[00:06:01] last time on, I don't know,
[00:06:04] Emily Quann: last time on the devil, you don't know and hit it done.
[00:06:09] Jeremy Spray: Now you say it Don. We didn't get yours
[00:06:11] Don Early: last time on the w don't know. Hah! See that
[00:06:15] Jeremy Spray: sounds way better. That was pretty NPR is what that was. I loved it.
[00:06:20] Don Early: NPR is definitely a big inspiration of mine. I strive to, to meet that I'm a long way there.
[00:06:29] And it's gonna be fine. Let's start with Egypt. So that's what we started with ancient origins of the devil Egypt last, last time. Yeah, yeah, yeah. We, we covered about 3000 ish or so BCE to about 31 BCE, you know, right up to about Cleopatra and whatnot. Those dates again. So around 3000 BC,
[00:06:57] Jeremy Spray: 2
[00:06:58] Don Early: 31 BC.
[00:07:00] Emily Quann: Okay. I thought you said 3,100 BCE. And I was like, that's only a hundred years and we covered, we covered more.
[00:07:05] Jeremy Spray: That's got, it's gotta be more than that. I got to go back and listen.
[00:07:09] Don Early: And jump in as know big points that strike out at you. Um, the universe has a divine order and balance called ma at, um, and it has ma at naturally. So for the Egyptians, the, the universe sort of naturally, in its resting state is ordered and balanced.
[00:07:35] Um, and they call that Ma at
[00:07:37] Jeremy Spray: Right. And, and everything's in a cycle, everything is cyclical. And always the, the attempt is to get back to ma at. Yeah. At all times.
[00:07:46] Don Early: Yeah, definitely. Uh, eh, which is a great segue to the next point. Evil and chaos are disruptions of ma at and must be overcome. And ma at must be restored.
[00:07:59] So exact, just like what you were saying. Uh, people relied on the security of the fertile Delta Nile you know, Nile Delta, and then rulers are the people's direct connection with the gods and the will of the gods they're, they're pharaohs, of course, we took away some of the key things about that. We learned that we're kind of tied to the devil.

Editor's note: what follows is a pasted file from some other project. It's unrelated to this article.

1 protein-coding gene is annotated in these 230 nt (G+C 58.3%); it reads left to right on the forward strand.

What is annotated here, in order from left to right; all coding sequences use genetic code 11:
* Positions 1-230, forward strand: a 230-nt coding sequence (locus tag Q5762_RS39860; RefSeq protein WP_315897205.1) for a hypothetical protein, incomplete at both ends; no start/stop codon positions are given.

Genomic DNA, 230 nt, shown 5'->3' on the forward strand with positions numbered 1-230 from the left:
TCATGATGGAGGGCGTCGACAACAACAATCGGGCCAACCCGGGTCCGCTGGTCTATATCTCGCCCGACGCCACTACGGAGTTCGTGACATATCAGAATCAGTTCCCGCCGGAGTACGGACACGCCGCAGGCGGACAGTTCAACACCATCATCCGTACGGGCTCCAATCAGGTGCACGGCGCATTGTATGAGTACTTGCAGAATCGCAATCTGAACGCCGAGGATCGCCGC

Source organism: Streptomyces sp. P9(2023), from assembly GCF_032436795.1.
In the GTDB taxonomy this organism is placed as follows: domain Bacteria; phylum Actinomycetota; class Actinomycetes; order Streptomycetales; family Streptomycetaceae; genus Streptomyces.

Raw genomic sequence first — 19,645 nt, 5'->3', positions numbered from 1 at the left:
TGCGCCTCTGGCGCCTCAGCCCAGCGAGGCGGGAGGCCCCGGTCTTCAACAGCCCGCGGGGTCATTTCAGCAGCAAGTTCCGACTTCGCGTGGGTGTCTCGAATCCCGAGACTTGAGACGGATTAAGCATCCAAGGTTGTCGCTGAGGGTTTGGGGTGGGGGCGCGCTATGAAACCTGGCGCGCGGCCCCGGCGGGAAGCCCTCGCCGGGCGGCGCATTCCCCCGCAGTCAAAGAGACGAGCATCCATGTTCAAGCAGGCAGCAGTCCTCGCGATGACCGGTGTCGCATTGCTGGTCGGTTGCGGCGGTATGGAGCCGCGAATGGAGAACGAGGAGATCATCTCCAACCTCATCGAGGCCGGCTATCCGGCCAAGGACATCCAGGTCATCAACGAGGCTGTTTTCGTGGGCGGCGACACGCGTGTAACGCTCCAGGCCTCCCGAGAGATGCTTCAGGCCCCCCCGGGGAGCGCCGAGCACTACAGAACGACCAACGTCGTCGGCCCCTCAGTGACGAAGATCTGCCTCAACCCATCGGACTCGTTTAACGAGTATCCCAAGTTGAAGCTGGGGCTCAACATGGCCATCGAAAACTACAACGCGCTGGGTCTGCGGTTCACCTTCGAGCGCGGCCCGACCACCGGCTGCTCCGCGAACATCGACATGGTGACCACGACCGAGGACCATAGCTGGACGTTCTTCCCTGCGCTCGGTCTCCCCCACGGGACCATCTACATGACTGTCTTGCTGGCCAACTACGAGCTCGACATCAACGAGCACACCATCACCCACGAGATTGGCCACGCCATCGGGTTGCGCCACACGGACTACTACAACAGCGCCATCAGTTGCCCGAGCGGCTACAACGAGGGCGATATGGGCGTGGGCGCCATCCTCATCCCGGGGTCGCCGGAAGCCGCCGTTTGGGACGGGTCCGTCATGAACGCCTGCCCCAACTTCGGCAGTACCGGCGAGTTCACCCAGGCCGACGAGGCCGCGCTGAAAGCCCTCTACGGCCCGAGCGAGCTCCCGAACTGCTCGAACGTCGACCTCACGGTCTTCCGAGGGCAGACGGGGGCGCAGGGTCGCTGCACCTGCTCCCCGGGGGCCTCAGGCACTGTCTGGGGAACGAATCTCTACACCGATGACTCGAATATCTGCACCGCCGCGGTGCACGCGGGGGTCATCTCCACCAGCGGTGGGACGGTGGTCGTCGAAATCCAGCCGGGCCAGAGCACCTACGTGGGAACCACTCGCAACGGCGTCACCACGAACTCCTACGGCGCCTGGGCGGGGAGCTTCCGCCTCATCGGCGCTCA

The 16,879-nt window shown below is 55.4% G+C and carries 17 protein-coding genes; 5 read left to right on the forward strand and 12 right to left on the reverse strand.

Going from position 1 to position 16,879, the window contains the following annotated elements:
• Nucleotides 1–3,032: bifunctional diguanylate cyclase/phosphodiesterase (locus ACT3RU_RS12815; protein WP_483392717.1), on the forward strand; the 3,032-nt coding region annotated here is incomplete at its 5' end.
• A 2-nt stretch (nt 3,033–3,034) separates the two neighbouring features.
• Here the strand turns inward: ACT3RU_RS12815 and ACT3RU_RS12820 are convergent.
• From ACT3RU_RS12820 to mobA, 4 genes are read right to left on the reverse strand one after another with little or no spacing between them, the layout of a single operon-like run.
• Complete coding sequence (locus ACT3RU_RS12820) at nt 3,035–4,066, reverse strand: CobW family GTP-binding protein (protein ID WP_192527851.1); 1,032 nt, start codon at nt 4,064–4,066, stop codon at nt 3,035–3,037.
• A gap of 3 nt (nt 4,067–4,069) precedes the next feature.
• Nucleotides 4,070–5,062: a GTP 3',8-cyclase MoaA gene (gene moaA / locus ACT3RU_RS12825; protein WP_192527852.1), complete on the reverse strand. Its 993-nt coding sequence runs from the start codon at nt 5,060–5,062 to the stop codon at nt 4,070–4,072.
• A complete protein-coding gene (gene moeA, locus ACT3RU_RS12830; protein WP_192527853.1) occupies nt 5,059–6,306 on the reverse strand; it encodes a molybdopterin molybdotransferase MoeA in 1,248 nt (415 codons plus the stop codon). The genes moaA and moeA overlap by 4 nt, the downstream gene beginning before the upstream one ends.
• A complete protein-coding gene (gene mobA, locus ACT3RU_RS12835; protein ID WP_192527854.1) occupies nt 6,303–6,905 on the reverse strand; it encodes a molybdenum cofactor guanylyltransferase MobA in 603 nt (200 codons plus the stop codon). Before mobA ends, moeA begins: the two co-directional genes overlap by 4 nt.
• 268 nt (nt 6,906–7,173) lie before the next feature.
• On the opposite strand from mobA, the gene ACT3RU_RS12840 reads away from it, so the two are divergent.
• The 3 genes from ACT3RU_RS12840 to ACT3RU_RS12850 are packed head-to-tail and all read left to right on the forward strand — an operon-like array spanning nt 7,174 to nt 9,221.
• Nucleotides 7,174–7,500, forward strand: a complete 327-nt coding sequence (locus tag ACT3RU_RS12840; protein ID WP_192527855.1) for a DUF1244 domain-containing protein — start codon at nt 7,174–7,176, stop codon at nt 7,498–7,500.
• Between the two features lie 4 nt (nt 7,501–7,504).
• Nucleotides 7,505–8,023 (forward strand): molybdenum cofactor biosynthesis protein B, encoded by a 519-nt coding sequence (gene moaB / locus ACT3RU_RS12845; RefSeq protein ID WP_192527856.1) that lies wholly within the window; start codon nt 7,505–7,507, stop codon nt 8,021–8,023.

[00:08:25] Do you remember some of those, like,
[00:08:27] Jeremy Spray: yeah, I was thinking about that. Like the color of red that comes up, the, there wasn't the distinct, uh, you know, good side versus dark side or, you know, creator of all versus enemy of all, that was not a part of it necessarily. Uh, but there was the, the brothers and then the, uh, the fire, the element and the, even the underworld kind of aspects, uh, showing up in that, uh, wait, I'm not getting that confused with mesopotamian, am I? No that's right. And
[00:08:57] Don Early: it had an, it had, I have a neat chart
[00:09:00] Emily Quann: There are so many similarities between the two though. So that's
[00:09:03] Jeremy Spray: why I don't like, like mix them up. Like, you know, someone's going to go back and listen to the episodes of like, Jeremy doesn't know the hell. He's talking about it. Wrong place.
[00:09:11] Don Early: No, no, you're good. You're good. Well, let's just move on to Mesopotamia then. So yeah, I mean, so I'm just trying to hit the high points of the historical context to set up today. So Mesopotamia, we covered, uh, most likely predating the Egyptians, right? Right. 6,000 ish BCE.
[00:09:35] Jeremy Spray: Um, by a lot, right? It's not just the, the hundred years before that, like, nah, we were here an entire you before you, well,
[00:09:43] Emily Quann: I mean, even further than that, I mean, you can go back to like 12,000 BC.
[00:09:51] Don Early: I think it's, you know, not just Mesopotamia, I mean, it, it is in that general region. Um, as we'll see with Persia, there is people there as well. I'm sure there were people in Egypt. It was just, they were scattered. They weren't organized. They were,
[00:10:07] Emily Quann: uh, I guess when I was talking about 12,000 BCE, I was w I meant like where civilization, where society starts coming together, more so than just, oh, I keep hitting my mic.
[00:10:22] I'm sorry. Uh, more so than just. People, like you said, scattered and
[00:10:28] Don Early: stuff. Yeah. You know, my wife, Cindy was saying something about the, one of the first signs of civilization. I don't, I assume it must happen. They must discover this in Mesopotamia was oh, so let me ask you, what do you think was the, the key sign or the key discovery they found that determined that civilization had begun?
[00:10:56] Jeremy Spray: Ooh, I don't know this answer. I should. That sounds very jeopardy question. The key sign that they are identified that civilization had begun, that would be civilization means more than one populace together. So there would have to be a commute. I don't know, like, like pottery. Like, like goals or pots?
[00:11:20] Don Early: No, I, uh, I, for the record, I would not have gotten this, so yeah.